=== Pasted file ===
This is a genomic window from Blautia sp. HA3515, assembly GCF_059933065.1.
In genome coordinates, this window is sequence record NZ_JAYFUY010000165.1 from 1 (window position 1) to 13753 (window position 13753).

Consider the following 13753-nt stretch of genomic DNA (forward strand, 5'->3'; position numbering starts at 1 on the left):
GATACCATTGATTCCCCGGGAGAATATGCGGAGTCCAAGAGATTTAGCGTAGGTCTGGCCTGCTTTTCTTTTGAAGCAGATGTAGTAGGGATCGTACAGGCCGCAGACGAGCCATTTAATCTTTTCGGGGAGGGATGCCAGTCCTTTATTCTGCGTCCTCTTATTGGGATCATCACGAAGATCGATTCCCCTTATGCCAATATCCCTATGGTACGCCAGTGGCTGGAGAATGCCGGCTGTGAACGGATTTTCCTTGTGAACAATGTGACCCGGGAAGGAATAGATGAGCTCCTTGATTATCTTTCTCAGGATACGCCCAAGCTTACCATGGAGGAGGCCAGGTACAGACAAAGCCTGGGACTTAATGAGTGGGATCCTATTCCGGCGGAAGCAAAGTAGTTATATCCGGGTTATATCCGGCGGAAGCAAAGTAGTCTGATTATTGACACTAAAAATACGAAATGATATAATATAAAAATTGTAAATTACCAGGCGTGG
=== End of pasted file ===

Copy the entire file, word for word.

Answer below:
This is a genomic window from Blautia sp. HA3515, assembly GCF_059933065.1.
In genome coordinates, this window is sequence record NZ_JAYFUY010000165.1 from 1 (window position 1) to 13753 (window position 13753).

Consider the following 13753-nt stretch of genomic DNA (forward strand, 5'->3'; position numbering starts at 1 on the left):
GATACCATTGATTCCCCGGGAGAATATGCGGAGTCCAAGAGATTTAGCGTAGGTCTGGCCTGCTTTTCTTTTGAAGCAGATGTAGTAGGGATCGTACAGGCCGCAGACGAGCCATTTAATCTTTTCGGGGAGGGATGCCAGTCCTTTATTCTGCGTCCTCTTATTGGGATCATCACGAAGATCGATTCCCCTTATGCCAATATCCCTATGGTACGCCAGTGGCTGGAGAATGCCGGCTGTGAACGGATTTTCCTTGTGAACAATGTGACCCGGGAAGGAATAGATGAGCTCCTTGATTATCTTTCTCAGGATACGCCCAAGCTTACCATGGAGGAGGCCAGGTACAGACAAAGCCTGGGACTTAATGAGTGGGATCCTATTCCGGCGGAAGCAAAGTAGTTATATCCGGGTTATATCCGGCGGAAGCAAAGTAGTCTGATTATTGACACTAAAAATACGAAATGATATAATATAAAAATTGTAAATTACCAGGCGTGG